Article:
The UR Debate Union has its roots in the early days of the University it was founded the day before the school was even created in 1850. More than 150 years later, the team is thriving, complete with new coaches, members and victories.

‘One major accomplishment we’ve had is winning the University of Vermont Tournament,” publicity manager and sophomore Nicholas Stevens. The club brought about 40 debaters to the Vermont, the largest group they’ve ever taken to a tournament.
The club has grown this year, as they were actually able to retain the crowd that packed the room at this year’s General Interest meeting. More members and new coaches have helped the team’s success.

Along with head coach Ken Johnson and assistant Gordy Miller, two others have joined the coaching staff: Chris Lattuca and Buddy Khan, who is an alumnus of the University. With their help, the team is currently in the top 10 in the Northeast and top 20 nationally. Johnson has confidence that if the club continues to gain new members, they could be in the top 10 teams in the nation.

In addition, members have also won numerous Speaker Awards which are given to individuals at a tournament and have had many other close finishes.

But what really makes the club different from other universities’ teams is their inclusive nature. Teams at other schools require that members have had a great deal of experience in high school on a debate team.

‘We take anyone,” Johnson said. ‘We train those who are afraid to speak in front of others and prepare them to debate against the blue chip debaters at other universities. It is a unique opportunity here.” Being able to compete with such exclusive teams at other schools is a great accomplishment for those who are just starting out.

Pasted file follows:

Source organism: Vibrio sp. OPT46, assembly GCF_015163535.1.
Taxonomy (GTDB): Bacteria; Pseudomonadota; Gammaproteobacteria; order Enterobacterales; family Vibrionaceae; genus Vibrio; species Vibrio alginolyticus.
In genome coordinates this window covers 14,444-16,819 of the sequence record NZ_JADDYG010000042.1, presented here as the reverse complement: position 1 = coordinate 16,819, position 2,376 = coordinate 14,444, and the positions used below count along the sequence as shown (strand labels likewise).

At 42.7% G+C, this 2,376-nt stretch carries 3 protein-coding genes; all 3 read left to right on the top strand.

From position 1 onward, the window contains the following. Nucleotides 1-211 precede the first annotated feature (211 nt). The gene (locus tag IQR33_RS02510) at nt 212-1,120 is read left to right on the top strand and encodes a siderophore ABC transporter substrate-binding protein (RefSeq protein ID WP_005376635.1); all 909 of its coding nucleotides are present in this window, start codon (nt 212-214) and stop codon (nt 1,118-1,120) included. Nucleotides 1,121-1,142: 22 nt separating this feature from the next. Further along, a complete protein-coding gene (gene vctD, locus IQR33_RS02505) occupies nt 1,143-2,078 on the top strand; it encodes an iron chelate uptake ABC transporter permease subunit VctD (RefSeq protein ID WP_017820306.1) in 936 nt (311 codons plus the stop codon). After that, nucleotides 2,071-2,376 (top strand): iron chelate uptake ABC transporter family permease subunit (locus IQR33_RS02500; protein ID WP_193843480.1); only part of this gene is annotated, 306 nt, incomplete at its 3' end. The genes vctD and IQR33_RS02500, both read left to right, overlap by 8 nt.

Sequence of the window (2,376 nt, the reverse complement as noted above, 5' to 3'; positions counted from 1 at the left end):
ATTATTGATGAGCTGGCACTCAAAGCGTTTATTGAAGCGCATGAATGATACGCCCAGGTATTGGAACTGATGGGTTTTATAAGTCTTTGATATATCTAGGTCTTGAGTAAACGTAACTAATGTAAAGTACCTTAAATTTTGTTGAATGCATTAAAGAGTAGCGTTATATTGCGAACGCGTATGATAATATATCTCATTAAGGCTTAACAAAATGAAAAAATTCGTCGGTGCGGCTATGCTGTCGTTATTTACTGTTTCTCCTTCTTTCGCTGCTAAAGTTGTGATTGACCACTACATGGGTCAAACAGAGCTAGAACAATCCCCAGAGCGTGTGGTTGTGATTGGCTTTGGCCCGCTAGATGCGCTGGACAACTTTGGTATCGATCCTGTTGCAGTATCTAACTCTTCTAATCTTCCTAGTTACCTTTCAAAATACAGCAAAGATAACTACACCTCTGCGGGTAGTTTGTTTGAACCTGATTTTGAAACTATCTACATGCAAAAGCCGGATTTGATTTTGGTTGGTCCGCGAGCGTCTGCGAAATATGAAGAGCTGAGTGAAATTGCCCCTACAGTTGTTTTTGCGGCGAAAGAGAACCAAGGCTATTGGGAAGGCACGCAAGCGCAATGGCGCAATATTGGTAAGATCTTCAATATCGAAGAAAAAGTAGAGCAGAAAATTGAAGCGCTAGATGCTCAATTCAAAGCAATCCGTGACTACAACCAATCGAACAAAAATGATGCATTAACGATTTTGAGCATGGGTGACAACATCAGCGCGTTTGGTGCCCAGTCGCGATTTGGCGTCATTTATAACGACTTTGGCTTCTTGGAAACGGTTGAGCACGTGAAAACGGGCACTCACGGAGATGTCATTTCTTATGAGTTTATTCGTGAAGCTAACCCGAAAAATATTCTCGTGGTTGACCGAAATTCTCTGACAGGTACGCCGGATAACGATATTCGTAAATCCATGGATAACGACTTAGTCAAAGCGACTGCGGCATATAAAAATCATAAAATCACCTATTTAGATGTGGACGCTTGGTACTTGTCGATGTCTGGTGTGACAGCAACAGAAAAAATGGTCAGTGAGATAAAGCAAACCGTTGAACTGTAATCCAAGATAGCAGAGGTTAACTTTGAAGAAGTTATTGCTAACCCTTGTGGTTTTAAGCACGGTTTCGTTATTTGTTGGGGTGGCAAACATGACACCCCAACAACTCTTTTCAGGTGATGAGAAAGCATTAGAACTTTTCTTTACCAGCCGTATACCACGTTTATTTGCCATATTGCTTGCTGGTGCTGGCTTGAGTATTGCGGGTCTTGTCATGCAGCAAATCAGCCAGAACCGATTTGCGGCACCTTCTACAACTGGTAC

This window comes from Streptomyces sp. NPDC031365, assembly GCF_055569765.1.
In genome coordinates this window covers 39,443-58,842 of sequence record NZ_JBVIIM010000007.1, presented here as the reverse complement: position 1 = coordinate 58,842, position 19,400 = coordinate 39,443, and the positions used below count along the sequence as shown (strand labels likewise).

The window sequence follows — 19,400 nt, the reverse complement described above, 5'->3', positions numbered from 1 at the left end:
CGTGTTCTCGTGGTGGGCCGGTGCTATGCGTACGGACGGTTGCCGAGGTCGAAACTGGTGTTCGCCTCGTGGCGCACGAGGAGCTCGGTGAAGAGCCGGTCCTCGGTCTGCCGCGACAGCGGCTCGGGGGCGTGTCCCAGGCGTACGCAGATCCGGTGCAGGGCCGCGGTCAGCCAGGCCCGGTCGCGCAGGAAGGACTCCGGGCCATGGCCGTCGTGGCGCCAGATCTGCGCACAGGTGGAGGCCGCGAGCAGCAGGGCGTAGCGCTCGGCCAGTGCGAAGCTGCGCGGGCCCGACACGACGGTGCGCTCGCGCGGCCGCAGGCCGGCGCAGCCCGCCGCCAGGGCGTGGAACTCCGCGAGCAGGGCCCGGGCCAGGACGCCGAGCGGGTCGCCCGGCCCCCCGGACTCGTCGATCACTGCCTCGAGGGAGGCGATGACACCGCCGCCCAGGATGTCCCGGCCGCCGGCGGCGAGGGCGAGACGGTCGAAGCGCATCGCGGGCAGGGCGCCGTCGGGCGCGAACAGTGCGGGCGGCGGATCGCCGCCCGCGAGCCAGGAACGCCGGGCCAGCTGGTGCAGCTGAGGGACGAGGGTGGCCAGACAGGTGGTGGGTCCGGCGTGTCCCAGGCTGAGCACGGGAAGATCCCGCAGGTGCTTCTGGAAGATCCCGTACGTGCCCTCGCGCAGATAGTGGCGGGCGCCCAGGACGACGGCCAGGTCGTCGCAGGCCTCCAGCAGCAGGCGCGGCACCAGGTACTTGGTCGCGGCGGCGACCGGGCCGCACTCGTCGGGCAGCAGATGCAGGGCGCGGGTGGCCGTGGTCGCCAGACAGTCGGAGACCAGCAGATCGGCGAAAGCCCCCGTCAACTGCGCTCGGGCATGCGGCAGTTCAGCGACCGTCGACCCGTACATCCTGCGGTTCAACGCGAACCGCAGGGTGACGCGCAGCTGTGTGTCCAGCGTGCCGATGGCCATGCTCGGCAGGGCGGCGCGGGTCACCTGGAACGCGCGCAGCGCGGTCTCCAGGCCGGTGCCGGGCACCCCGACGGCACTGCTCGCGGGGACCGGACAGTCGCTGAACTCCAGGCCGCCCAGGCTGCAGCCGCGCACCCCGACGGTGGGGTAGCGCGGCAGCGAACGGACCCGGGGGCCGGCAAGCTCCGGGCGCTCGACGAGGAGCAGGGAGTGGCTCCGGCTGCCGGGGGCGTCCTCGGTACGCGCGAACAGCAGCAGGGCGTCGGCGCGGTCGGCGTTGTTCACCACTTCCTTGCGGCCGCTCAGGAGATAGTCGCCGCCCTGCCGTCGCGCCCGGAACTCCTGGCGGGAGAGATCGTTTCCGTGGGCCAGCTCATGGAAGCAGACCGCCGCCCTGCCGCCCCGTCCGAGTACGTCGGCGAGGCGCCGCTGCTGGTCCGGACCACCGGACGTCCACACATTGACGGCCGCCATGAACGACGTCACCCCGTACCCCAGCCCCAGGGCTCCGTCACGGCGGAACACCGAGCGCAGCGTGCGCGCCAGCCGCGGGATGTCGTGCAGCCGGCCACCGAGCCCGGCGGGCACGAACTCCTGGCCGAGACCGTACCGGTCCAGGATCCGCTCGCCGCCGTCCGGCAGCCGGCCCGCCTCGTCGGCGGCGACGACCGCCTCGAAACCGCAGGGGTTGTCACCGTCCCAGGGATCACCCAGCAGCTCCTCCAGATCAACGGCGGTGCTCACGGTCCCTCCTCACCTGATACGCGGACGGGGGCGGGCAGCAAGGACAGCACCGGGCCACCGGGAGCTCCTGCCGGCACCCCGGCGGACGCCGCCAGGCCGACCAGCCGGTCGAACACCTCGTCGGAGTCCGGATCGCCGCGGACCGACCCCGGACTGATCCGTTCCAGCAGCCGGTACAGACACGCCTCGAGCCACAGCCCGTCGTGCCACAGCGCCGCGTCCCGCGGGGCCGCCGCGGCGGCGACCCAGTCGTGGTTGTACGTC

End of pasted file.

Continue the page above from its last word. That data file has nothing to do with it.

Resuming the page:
As a result, the team is always looking for new members to help them retain their position and even climb the ladder nationally. Apart from trips to other schools and the benefit of another club on one’s resume, the experience offers long-lasting benefits.

‘It helps one gain confidence in public speaking, think critically and to speak persuasively,” Stevens said. ‘You learn to promote your point and yourself once you learn the style of argument.”

Alumni of the club have gone on to work on Wall Street and become lawyers, but the club attracts a wide array of majors, including science majors as well as political science and engineering majors.

The team competes in two different styles of debate, policy and worlds. The policy section, in teams of two, argues either for or against a resolution. The resolution is chosen for the entire season, and this year it deals with the question of whether or not the United States should reduce and restrict the role of its nuclear weapons arsenal. The Debate office is filled with boxes of evidence the policy team has prepared, as their argument is pre-arranged.

The worlds, or parliamentary, team is composed of four teams of two, but the topic of the argument is not decided until about 15 minutes prior to the debate occurs. As a result, these debaters must stay up to date on current events, educate themselves on a range of issues and be ready to think on their feet.

The Debate Union competes in about 10 to 12 tournaments a year, concluding in the spring at Championships. Over winter break, they’ll be traveling to Texas.

The team meets twice a week- Monday and Thursdays at 7 p.m. in the Debate Office in Morey 100, and anyone is welcome to attend and get involved.

Bagley is a member of the class of 2012.

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